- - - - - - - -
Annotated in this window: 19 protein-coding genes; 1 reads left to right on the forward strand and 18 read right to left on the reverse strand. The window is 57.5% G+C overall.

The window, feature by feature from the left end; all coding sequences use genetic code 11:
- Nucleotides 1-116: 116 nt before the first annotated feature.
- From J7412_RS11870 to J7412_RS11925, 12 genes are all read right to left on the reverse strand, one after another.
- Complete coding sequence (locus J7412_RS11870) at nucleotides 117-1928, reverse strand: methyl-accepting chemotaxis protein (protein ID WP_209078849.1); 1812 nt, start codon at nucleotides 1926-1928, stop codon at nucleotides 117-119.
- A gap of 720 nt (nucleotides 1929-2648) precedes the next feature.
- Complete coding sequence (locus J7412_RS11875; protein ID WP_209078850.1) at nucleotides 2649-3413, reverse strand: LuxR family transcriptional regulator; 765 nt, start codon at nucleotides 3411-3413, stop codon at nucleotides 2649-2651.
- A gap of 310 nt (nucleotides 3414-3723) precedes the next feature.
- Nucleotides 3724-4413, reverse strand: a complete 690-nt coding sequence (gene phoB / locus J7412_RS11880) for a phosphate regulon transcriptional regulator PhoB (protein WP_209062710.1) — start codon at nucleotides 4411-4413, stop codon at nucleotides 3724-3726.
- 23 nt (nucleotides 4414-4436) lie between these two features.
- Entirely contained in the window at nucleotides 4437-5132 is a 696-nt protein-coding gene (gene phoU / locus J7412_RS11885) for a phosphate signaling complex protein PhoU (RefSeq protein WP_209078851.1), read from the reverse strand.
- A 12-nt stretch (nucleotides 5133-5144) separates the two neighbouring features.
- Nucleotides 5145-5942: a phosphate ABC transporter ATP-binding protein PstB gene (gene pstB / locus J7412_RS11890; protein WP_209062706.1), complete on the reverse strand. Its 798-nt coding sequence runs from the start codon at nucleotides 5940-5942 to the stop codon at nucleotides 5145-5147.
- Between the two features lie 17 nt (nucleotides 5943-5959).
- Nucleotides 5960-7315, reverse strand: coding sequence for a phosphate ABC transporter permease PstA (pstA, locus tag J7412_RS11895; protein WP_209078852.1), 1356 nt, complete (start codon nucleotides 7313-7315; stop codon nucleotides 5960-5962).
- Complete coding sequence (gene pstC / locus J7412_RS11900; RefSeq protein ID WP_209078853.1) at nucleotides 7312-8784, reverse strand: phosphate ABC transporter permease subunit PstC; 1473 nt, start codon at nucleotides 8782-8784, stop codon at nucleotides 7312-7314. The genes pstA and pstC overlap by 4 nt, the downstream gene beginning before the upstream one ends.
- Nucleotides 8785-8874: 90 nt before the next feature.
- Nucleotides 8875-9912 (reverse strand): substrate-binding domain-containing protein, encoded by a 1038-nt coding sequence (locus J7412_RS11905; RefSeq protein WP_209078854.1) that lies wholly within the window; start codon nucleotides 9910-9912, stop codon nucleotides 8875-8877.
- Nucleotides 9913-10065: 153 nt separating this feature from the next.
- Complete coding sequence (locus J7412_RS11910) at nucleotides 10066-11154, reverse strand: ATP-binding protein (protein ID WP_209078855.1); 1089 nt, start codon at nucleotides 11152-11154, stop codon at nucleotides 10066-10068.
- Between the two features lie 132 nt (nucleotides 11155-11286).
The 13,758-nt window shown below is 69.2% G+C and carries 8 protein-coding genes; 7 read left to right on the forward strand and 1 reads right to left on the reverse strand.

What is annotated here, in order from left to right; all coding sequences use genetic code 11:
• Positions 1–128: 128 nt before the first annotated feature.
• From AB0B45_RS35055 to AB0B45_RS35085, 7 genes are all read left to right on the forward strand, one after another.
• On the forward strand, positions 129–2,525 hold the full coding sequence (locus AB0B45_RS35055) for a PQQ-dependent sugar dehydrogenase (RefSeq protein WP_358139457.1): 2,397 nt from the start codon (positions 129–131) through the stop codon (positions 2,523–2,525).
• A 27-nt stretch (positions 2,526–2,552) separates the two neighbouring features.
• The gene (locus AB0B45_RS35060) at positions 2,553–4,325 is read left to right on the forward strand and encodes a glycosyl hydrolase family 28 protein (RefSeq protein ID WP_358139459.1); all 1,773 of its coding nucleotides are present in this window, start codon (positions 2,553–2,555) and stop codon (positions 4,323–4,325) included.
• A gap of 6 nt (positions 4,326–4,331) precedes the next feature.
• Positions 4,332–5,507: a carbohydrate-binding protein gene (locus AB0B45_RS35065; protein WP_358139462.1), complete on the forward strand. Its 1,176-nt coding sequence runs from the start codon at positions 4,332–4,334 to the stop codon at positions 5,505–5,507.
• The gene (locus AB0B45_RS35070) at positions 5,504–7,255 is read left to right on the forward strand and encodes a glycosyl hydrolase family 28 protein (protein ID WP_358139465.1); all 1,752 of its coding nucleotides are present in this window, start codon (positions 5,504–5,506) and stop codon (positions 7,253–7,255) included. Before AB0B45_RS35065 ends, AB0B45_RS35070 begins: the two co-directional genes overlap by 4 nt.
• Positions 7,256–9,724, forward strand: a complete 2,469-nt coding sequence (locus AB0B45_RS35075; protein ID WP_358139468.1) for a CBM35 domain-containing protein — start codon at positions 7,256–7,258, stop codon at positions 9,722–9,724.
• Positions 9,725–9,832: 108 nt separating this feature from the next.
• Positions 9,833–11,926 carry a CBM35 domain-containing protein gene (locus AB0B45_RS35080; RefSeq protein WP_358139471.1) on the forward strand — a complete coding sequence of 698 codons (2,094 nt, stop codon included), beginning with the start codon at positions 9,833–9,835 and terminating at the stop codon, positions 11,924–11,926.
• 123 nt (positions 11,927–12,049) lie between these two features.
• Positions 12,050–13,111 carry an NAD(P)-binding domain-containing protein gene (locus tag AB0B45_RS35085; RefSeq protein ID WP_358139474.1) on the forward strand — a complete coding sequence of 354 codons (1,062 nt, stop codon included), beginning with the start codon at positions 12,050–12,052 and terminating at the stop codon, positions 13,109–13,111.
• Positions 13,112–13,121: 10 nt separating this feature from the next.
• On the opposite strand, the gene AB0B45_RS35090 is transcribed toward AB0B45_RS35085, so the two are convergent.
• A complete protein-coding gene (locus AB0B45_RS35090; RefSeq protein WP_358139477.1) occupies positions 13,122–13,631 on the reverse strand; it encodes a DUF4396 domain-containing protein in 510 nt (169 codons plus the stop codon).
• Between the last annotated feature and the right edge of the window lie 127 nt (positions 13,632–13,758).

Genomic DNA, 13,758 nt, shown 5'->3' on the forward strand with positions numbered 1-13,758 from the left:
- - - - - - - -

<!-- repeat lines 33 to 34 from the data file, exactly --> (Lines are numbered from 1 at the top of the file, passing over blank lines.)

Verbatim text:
• Positions 9,725–9,832: 108 nt separating this feature from the next.
• Positions 9,833–11,926 carry a CBM35 domain-containing protein gene (locus AB0B45_RS35080; RefSeq protein WP_358139471.1) on the forward strand — a complete coding sequence of 698 codons (2,094 nt, stop codon included), beginning with the start codon at positions 9,833–9,835 and terminating at the stop codon, positions 11,924–11,926.